In his book He Still Moves Stones, Max Lucado states, “Legalism: Turns my opinion into your burden. . . . Turns my opinion into your boundary. . . . Turns my opinion into your obligation.” There needs to be a balance in the way we handle our own life of discipline and how we respond to others. In Romans 14 we find the instruction about giving freedom and grace to others—living by the law of love, not of discipline. When we become judgmental and critical toward the people around us, we make their lives hard and difficult. Romans 14:13 says, “Therefore let us not judge one another anymore, but rather resolve this, not to put a stumbling block or a cause to fall in our brother’s way.” It is good to have a disciplined life and make personal demands on ourselves. But at the same time, we must show grace and mercy toward others who may not be like us or who disagree with us, and bear with one another in love and humility.
In Romans 7, Paul talks about the incredible struggle in his own life to find victory and peace through “rigid discipline.” These demands only made him more miserable and wretched as he kept striving to be perfect. The truth of the matter is this: Although we must do our part, we also must realize that if our part is all there is, then everything begins with us and ends with us. And the Scripture says, “Nothing good dwells in me” (Romans 7:18, NASB).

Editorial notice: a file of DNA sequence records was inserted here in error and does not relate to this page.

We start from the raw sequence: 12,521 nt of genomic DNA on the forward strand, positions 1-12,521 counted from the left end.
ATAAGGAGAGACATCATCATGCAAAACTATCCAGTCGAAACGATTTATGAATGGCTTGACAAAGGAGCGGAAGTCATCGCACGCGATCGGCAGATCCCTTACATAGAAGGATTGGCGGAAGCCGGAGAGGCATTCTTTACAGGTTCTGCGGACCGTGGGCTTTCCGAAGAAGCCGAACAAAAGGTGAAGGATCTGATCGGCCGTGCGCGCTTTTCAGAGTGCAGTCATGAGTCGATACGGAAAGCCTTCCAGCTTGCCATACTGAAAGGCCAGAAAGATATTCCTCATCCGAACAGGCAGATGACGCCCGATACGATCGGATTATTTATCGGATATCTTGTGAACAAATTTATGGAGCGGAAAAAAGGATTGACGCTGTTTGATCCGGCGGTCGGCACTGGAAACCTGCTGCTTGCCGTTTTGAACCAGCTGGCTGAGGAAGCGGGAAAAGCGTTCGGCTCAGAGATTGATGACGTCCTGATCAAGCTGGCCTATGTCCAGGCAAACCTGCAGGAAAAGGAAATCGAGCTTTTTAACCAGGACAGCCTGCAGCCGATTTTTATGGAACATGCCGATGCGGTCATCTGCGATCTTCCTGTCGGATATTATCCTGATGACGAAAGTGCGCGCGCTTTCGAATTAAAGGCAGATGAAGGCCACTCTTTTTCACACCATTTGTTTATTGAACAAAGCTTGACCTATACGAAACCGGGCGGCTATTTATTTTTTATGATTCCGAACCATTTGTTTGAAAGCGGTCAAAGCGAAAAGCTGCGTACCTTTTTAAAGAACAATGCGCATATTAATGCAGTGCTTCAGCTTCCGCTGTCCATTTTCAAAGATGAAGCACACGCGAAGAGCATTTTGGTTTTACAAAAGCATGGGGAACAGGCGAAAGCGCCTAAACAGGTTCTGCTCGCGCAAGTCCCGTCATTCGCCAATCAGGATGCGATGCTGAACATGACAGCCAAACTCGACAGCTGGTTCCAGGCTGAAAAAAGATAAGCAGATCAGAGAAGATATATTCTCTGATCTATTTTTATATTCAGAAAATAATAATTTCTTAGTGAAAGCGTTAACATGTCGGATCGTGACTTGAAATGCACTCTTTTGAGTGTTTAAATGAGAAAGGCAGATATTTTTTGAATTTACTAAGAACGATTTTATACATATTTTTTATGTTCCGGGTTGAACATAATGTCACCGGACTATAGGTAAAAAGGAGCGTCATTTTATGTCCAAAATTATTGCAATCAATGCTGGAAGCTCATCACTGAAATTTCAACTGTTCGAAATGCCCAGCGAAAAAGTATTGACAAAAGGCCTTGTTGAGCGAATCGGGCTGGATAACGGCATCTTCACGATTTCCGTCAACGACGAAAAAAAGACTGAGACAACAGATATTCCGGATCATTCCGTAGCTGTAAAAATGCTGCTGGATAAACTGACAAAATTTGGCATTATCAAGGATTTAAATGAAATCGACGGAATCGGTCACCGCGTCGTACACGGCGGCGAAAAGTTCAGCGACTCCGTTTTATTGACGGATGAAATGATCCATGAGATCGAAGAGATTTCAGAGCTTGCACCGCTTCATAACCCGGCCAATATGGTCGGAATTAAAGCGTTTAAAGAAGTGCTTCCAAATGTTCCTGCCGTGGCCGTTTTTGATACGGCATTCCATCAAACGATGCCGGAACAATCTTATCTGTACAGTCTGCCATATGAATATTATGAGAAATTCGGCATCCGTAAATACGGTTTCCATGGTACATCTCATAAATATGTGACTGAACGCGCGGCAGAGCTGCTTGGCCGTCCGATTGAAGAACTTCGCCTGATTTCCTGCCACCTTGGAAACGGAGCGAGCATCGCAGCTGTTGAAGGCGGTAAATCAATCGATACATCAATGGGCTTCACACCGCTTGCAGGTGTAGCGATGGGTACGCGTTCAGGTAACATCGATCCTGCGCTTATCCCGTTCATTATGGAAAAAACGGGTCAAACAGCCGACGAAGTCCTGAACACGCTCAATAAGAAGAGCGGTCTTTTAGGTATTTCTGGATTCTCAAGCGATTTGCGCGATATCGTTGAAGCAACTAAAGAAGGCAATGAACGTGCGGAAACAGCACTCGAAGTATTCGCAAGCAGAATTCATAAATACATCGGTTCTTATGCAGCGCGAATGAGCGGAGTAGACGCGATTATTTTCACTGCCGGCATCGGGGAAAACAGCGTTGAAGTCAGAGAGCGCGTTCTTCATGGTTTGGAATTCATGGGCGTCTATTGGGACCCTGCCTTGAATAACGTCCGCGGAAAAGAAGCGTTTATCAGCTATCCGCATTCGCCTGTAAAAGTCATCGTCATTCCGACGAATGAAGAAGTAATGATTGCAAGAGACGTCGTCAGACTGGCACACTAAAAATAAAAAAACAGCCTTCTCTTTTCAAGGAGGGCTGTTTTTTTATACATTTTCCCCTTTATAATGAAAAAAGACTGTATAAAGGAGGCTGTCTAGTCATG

Toward the end of Romans 7, we hear Paul bursting out with joy and celebration because he realized there is true freedom and victory—not in rigid discipline, but in yielding all that he was to Christ who came to set him free. Romans 7:24–25 says, “O wretched man that I am! Who will deliver me from this body of death? I thank God—through Jesus Christ our Lord!”
My encouragement to you is this: Be disciplined, absolutely. You must be. Yet don’t let that become your master and your god. Don’t become militant about organizing your every minute. Don’t try so hard to save time that you forget to live. Don’t become so scheduled that you demand from yourself and everybody else a perfectly structured life. There is no joy, no freedom, in that kind of living. Ask God to order your time. If you are in the middle of a scheduled prayer time and someone knocks on the door, don’t automatically ignore the knock. Ask God. Maybe He has sent this person to pray for you or maybe this person needs your comfort. Don’t be undisciplined, but at the same time rest in the assurance that “the steps of a good man are ordered by the LORD” (Psalm 37:23).